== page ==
The "nuclear football" is a briefcase, not an actual football—but sources tell Axios that Chinese security officials acted like its carrier was trying to score a touchdown in an incident in Beijing during President Trump's visit. The sources say that in the Nov. 9 incident, Chinese officials blocked the military aide carrying the briefcase containing nuclear launch codes from entering the Great Hall of the People with Trump, causing a scuffle that led to a Secret Service agent tackling a Chinese security official to the ground. They say that after the aide was blocked, an American told White House chief of staff John Kelly what was happening, and Kelly told the American officials to keep walking.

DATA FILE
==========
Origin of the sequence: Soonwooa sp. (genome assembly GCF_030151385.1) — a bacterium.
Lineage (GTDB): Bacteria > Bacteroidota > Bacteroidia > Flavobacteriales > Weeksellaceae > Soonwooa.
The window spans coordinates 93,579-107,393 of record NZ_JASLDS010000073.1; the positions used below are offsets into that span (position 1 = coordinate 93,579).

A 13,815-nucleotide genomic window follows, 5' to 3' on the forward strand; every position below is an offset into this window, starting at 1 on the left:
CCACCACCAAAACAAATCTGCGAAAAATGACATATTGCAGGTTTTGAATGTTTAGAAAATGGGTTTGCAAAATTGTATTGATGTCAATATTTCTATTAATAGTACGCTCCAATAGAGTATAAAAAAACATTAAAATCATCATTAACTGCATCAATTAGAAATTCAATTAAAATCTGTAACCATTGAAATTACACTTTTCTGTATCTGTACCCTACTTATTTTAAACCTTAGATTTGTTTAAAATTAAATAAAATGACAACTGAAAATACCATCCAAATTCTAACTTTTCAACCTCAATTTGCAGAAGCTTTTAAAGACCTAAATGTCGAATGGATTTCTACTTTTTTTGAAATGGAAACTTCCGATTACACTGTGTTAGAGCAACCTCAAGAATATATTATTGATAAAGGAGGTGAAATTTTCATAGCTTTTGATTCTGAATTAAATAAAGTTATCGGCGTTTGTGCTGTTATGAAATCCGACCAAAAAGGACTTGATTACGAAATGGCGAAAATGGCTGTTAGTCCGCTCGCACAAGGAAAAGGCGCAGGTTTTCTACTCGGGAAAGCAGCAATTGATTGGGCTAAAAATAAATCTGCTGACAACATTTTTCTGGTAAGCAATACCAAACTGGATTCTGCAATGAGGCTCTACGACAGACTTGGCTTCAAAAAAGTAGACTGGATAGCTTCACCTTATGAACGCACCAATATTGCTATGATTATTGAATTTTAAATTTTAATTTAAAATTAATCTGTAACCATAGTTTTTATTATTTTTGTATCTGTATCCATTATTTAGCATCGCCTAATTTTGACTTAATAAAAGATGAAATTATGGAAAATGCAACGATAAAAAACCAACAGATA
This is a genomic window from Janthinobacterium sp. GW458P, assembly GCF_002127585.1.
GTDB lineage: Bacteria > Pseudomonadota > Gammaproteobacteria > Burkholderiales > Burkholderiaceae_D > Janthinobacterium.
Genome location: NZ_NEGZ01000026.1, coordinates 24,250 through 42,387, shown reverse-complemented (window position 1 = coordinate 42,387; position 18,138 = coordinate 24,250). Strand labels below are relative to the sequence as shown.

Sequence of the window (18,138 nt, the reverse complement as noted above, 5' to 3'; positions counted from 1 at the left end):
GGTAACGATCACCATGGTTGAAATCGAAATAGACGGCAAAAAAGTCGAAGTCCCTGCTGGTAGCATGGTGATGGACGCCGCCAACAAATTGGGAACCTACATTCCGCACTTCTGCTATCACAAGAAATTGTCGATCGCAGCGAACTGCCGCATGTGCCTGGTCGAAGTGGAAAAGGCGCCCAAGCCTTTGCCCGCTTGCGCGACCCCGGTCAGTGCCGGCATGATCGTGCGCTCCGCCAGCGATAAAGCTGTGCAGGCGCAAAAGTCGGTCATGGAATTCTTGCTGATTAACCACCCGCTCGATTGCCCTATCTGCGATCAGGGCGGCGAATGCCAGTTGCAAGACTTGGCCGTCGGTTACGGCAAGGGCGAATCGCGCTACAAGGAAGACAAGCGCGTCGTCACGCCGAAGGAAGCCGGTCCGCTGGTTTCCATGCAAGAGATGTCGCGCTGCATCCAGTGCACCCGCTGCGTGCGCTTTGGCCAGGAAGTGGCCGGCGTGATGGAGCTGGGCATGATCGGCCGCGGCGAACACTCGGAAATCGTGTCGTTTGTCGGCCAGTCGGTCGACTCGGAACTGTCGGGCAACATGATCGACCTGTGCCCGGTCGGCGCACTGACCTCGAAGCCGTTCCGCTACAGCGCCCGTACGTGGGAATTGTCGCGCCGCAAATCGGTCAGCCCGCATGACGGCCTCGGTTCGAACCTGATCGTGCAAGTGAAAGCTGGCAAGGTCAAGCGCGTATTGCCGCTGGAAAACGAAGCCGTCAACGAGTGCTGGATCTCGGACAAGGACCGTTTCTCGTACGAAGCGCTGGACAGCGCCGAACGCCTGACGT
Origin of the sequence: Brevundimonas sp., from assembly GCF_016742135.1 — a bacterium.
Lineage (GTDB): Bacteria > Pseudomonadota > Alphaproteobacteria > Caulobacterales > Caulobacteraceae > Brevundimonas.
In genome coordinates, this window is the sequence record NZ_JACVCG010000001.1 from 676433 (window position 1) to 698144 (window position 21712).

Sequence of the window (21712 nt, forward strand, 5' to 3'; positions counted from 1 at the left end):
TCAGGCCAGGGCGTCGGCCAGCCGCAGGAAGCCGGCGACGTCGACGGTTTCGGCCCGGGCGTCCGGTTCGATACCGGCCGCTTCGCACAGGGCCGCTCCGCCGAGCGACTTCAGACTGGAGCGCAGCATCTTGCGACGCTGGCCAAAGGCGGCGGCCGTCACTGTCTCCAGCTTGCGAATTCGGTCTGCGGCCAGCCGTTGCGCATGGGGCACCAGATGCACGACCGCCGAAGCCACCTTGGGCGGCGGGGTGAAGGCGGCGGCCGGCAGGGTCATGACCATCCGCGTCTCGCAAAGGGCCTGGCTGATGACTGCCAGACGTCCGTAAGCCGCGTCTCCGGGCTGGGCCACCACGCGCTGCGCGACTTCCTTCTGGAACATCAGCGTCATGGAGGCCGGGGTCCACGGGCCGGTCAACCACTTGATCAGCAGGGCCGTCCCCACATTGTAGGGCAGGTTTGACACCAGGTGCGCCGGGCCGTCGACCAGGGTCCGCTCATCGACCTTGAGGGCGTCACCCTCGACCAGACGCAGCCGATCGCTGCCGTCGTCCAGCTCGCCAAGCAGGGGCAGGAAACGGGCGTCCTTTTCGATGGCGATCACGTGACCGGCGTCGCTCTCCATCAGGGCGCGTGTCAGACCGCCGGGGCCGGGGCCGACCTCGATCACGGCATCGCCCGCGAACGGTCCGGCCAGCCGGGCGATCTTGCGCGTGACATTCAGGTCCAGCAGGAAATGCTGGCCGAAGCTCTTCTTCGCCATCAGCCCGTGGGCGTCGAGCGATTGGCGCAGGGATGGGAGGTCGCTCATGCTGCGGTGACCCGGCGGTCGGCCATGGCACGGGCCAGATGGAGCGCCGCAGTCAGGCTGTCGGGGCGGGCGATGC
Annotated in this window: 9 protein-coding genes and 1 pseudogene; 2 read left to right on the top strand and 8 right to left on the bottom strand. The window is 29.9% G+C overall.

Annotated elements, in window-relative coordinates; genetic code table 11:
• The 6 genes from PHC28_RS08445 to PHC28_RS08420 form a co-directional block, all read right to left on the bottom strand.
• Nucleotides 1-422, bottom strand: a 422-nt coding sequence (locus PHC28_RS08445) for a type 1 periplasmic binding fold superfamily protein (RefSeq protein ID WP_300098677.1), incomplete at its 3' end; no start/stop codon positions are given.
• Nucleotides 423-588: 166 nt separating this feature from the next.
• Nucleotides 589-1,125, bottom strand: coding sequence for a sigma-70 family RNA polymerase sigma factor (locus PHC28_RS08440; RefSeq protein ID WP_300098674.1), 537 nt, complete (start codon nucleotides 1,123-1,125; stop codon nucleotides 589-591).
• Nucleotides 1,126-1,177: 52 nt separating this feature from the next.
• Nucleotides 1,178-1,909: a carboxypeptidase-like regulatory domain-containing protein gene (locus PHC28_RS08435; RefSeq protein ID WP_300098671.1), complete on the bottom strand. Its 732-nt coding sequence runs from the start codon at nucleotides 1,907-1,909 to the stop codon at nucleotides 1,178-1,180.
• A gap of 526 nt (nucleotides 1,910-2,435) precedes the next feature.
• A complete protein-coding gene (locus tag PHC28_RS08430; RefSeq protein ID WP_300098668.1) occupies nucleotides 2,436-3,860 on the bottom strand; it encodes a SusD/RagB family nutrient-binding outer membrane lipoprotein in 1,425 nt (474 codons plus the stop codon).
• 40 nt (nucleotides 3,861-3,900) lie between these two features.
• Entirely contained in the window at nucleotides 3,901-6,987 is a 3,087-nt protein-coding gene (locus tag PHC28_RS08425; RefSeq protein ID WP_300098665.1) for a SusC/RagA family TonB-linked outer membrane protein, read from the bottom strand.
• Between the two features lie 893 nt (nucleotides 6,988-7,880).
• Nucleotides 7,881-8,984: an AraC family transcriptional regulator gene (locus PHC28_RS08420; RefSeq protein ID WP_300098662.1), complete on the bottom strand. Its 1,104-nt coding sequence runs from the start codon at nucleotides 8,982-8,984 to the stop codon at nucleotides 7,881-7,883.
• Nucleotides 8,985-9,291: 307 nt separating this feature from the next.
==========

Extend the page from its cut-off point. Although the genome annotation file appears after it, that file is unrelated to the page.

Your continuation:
The sources say the Chinese official was tackled after he grabbed Kelly and Kelly shoved his hand off his body. The nuclear football—which is supposed to be close to the president at all times—wasn't seized, damaged, or even touched during the brief scuffle, the sources say. The briefcase contains equipment that the president would use to confirm his identity to the Pentagon if he needed to order a nuclear strike, the South China Morning Post notes. According to Axios, which cites five sources, the Trump team followed normal security procedures and made sure officials in Beijing were briefed before Trump visited. The sources say the Chinese head of security involved later apologized. (Read more nuclear football stories.)